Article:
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Old 03-31-2014, 03:18 PM   #11
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Pardon the newbie ignorance, but I thought too fine a grind was bad for tannin extraction, or is it only a matter of proper pH?
pH and temperature determine if you extract tannins. Keep the pH where it should be and the temperature doesn't matter. You can boil the grains without tannin extraction if your pH is right. If your pH gets a little high but you control the temps you won't extract tannins either. Get the pH and temperature too high and I'd guess the fine milling would expose more husk material to extract from.
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Old 03-31-2014, 03:48 PM   #12
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I learned to mash in a bag. I use a paint strainer bag and with that as the filter, my grains can be milled until they are mostly flour. I have a Corona style mill and I set it so tight that the plates rub pretty hard when there is no grain in there to cushion them.
Sorry for the barrage of questions, but...Do you use rice hulls in the bag? If not, what prevents the bag from clogging with the fine grind? What is the mesh on the bag - do flour sized particles of husk make it through to the wort? Have you (or has anyone) done a side by side comparison of the same recipe made fine & fast in a bag vs slow and more traditional in a tun? I'd be interested in how the flavors compare.
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Old 03-31-2014, 04:32 PM   #13
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The bag will hold 5 gallons. That makes a lot of filter area so no I do not use rice hulls, there is sufficient filtering area that clogging is not a problem, plus we BIAB people don't rely on just gravity to get the wort out, we squeeze the bag. Yes, small particles will fit through the mesh of the bag but they have to be very small to do so. Wilserbrewer makes custom bags that are even finer mesh than a paint strainer bag if that worries you. As far as I know, I'm the only one experimenting with the extremely short mash period. I've tried to encourage others to try it just to get more samples but so far nobody will own up to doing so. There have been comparisons with brews done in a conventional tun with BIAB and nobody claims any different results by the time the beer is ready to drink.

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Old 03-31-2014, 04:49 PM   #14
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Resetting the grain bed isn't necessary with a batch sparge. Stir the sparge water in, stir some more, and give it another stir- a quick vorlauf and pump to the boil kettle. Really, about 5 minutes.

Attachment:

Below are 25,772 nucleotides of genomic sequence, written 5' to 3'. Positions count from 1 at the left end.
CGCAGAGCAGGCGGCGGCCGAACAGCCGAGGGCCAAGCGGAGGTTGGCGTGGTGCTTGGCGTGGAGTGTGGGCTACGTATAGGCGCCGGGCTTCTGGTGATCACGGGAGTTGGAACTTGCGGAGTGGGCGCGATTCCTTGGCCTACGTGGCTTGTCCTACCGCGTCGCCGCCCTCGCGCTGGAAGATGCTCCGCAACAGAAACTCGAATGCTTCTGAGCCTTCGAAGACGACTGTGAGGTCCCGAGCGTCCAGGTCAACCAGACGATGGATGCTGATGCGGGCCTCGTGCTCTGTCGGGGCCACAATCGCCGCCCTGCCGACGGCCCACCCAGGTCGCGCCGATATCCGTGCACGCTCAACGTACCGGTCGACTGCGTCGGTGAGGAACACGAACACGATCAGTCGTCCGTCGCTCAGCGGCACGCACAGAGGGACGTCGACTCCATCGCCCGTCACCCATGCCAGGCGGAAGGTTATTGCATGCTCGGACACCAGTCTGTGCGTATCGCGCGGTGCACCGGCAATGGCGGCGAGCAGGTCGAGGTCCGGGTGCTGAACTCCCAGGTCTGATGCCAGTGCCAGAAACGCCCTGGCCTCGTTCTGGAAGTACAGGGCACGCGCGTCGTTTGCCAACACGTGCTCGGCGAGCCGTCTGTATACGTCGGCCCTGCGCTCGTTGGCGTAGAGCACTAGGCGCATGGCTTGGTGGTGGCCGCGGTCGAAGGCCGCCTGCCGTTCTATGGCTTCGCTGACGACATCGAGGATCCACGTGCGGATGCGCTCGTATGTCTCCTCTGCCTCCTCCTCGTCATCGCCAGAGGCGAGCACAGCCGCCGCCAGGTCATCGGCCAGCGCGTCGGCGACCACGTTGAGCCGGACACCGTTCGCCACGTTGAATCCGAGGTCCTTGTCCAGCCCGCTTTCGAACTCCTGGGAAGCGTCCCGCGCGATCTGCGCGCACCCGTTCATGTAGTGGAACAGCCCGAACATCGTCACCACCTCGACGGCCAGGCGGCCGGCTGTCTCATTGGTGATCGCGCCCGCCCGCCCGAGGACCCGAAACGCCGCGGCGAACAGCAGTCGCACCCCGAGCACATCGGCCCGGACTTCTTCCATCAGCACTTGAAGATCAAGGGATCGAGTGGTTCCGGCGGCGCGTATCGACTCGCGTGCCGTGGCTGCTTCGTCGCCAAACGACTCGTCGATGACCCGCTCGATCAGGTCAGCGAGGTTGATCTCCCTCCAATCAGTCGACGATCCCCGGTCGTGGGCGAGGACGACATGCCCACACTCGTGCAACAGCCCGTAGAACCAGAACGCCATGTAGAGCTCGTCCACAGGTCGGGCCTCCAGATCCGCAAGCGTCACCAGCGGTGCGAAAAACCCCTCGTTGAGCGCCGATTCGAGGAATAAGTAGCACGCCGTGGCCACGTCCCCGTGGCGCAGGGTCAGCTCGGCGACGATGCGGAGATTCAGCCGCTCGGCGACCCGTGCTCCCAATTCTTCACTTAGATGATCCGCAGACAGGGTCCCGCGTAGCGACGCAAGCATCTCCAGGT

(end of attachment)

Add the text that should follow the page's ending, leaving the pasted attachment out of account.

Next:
Perhaps I am spending too much time in vorlauf. I have to pump pretty slow, but it can take 15-20 minutes until the wort is clear. Maybe it doesn't have to be as clear as I let it get or my false bottom does not filter as well?

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As far as I know, I'm the only one experimenting with the extremely short mash period. I've tried to encourage others to try it just to get more samples but so far nobody will own up to doing so. There have been comparisons with brews done in a conventional tun with BIAB and nobody claims any different results by the time the beer is ready to drink.
I "upgraded" from BIAB a few years ago when I built my current rig. BIAB was certainly faster. Do you prefer this method mostly because of the time savings? I wouldn't expect many differences in beer quality between the two processes, would you?
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Old 03-31-2014, 07:12 PM   #15
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Perhaps I am spending too much time in vorlauf. I have to pump pretty slow, but it can take 15-20 minutes until the wort is clear. Maybe it doesn't have to be as clear as I let it get or my false bottom does not filter as well?



I "upgraded" from BIAB a few years ago when I built my current rig. BIAB was certainly faster. Do you prefer this method mostly because of the time savings? I wouldn't expect many differences in beer quality between the two processes, would you?
Perhaps you are confusing the goal of clear wort with the goal of clear beer. My wort is terribly cloudy when I start heating it toward boil but I still get clear beer. Isn't that really the goal? You vorlauf until you quit getting grain husks and particles, then drain. You don't have to have really clear wort.

I started my all grain with BIAB and haven't seen any reason to "upgrade" to a system that costs more, takes more time, and gets the same or worse results. I typically get about 85% efficiency. My back has been giving me lots of trouble so instead of doing a 5 gallon batch I do a 2 1/2 to cut the weight down. If I can make a 2 1/2 gallon batch in 2 1/2 hours, why would I want to change to your system?
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Old 03-31-2014, 07:26 PM   #16